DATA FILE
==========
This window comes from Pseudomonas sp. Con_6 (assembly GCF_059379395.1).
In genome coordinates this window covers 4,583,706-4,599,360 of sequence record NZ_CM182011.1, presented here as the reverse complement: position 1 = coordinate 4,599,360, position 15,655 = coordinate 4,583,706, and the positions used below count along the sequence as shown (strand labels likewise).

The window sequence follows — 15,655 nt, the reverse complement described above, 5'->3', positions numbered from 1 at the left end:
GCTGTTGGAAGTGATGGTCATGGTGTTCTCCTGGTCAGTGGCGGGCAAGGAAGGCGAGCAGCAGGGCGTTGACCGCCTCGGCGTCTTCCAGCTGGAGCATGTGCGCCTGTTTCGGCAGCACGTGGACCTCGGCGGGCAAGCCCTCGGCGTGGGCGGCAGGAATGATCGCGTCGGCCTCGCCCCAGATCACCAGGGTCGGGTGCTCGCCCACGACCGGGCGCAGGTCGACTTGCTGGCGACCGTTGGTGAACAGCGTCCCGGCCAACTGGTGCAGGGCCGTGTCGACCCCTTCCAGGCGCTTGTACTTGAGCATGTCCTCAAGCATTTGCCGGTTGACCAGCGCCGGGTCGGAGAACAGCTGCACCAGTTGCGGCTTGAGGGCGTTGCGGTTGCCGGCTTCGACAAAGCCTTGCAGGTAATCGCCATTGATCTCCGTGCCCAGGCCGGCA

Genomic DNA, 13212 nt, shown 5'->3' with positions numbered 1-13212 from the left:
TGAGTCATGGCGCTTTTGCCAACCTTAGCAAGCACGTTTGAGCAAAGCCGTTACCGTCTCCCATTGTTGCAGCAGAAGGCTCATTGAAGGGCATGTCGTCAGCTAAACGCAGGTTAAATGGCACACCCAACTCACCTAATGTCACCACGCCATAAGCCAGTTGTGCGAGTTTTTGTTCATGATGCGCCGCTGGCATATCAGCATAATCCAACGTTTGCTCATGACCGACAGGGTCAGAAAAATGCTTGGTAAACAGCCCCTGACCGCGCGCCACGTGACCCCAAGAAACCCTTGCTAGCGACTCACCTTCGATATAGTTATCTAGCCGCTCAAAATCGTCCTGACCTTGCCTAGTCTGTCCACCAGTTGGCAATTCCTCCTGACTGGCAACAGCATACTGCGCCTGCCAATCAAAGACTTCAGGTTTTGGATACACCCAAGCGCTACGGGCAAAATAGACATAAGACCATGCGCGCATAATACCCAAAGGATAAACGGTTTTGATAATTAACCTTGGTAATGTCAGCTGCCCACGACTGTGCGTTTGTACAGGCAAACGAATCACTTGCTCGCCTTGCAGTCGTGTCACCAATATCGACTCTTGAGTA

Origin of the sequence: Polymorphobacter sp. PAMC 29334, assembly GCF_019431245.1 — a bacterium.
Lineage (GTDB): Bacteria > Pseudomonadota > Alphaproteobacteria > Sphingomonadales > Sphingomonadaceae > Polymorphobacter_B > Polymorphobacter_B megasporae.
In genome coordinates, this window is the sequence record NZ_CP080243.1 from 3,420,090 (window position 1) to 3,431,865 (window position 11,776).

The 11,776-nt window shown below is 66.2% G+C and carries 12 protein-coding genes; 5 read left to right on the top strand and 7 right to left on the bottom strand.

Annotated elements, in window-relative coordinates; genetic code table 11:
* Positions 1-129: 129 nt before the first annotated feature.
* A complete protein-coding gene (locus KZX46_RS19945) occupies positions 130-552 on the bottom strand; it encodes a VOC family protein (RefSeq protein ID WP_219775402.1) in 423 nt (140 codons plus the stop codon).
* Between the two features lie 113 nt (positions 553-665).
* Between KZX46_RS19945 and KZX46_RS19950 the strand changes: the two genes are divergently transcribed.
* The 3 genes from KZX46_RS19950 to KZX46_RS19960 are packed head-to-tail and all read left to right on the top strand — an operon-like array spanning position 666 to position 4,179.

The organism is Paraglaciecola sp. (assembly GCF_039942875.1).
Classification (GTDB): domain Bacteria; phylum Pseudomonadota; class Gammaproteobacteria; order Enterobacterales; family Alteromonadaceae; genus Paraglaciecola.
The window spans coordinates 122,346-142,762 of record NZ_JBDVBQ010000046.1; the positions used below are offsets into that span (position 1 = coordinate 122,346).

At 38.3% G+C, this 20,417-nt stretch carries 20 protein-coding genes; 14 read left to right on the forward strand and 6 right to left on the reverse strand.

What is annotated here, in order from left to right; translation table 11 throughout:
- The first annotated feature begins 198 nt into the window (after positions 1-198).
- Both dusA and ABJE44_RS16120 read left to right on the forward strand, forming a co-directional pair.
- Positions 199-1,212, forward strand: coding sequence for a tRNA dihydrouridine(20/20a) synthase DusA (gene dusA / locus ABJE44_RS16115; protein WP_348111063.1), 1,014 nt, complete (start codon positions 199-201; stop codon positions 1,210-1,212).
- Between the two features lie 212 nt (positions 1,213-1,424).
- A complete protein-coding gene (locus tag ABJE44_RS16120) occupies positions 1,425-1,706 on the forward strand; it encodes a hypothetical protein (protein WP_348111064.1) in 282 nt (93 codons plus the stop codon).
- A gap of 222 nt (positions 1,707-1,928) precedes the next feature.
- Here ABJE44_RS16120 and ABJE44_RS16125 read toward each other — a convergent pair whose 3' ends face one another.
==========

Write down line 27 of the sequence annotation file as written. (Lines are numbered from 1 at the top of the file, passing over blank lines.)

- A gap of 222 nt (positions 1,707-1,928) precedes the next feature.